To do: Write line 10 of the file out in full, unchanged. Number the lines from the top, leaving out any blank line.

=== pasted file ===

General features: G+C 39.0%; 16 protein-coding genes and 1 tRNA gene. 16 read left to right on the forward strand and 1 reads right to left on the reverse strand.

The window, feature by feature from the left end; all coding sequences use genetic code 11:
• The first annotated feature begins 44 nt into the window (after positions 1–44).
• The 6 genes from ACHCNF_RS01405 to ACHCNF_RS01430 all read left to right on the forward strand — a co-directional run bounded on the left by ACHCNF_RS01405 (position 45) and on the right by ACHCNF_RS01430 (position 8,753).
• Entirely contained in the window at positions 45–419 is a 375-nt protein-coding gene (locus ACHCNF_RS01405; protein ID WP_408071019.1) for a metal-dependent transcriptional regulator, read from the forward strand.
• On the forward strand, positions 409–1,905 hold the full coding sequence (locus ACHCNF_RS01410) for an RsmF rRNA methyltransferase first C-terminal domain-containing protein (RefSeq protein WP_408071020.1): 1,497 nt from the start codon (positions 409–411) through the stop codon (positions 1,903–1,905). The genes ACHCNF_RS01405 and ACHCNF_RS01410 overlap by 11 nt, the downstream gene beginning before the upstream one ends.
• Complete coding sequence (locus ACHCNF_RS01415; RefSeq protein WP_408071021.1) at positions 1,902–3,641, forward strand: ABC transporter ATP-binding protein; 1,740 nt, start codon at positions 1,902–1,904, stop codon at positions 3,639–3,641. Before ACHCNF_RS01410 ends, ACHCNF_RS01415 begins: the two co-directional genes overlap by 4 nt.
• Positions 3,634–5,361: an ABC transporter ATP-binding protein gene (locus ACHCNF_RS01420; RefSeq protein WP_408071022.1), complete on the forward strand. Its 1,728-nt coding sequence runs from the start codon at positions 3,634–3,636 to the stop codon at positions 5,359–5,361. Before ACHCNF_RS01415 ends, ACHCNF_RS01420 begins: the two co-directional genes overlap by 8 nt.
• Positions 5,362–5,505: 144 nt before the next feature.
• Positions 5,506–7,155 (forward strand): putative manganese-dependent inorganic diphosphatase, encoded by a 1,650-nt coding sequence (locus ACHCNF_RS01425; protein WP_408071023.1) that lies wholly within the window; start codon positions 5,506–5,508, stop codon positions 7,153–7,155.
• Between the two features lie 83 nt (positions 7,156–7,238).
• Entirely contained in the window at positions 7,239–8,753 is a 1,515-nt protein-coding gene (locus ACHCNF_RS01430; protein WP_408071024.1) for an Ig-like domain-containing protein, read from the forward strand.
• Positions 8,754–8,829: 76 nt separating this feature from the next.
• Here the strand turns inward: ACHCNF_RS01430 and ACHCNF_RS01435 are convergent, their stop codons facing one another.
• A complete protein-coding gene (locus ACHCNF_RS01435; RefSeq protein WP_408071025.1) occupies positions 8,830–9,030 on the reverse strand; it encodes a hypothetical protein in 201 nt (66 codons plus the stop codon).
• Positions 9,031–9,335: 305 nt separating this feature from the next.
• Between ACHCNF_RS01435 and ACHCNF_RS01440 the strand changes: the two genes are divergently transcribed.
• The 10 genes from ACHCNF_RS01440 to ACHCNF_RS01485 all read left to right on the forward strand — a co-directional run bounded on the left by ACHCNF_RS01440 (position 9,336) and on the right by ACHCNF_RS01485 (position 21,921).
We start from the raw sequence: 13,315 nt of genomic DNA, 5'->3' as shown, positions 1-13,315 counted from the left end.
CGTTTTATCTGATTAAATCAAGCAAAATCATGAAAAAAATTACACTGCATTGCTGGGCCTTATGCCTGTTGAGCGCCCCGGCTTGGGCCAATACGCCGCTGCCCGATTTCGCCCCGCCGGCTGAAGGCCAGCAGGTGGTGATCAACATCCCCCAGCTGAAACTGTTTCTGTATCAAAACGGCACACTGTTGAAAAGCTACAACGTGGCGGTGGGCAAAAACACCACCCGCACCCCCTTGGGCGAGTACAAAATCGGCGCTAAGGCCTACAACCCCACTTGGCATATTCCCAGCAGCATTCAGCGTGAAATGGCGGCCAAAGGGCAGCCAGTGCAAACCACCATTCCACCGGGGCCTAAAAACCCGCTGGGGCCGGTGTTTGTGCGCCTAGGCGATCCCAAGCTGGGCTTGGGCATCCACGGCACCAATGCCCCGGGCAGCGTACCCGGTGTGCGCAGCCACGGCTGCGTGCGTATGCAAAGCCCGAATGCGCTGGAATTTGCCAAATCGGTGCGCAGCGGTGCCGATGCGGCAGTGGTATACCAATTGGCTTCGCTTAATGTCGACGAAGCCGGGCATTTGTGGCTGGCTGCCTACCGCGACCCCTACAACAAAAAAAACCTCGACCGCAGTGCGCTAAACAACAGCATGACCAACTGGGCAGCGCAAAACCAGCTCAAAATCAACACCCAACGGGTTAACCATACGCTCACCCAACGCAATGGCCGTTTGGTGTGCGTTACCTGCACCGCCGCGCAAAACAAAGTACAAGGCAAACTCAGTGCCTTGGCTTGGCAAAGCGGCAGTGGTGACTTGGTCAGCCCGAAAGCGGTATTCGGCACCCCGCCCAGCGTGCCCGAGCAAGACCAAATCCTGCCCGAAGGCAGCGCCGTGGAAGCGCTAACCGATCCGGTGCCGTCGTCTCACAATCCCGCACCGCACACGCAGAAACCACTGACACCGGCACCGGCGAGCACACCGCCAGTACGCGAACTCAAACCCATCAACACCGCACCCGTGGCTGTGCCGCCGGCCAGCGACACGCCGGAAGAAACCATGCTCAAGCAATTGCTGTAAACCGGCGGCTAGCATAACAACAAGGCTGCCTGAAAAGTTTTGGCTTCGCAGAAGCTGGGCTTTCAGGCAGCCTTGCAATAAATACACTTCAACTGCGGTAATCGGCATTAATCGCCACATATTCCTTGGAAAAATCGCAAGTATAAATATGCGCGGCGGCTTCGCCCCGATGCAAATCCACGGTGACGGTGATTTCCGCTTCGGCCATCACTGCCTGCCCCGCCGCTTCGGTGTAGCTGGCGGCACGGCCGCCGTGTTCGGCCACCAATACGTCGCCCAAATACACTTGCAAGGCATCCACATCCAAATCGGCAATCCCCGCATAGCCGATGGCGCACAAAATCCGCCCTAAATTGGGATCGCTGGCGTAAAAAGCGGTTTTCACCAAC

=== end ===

• Positions 5,506–7,155 (forward strand): putative manganese-dependent inorganic diphosphatase, encoded by a 1,650-nt coding sequence (locus ACHCNF_RS01425; protein WP_408071023.1) that lies wholly within the window; start codon positions 5,506–5,508, stop codon positions 7,153–7,155.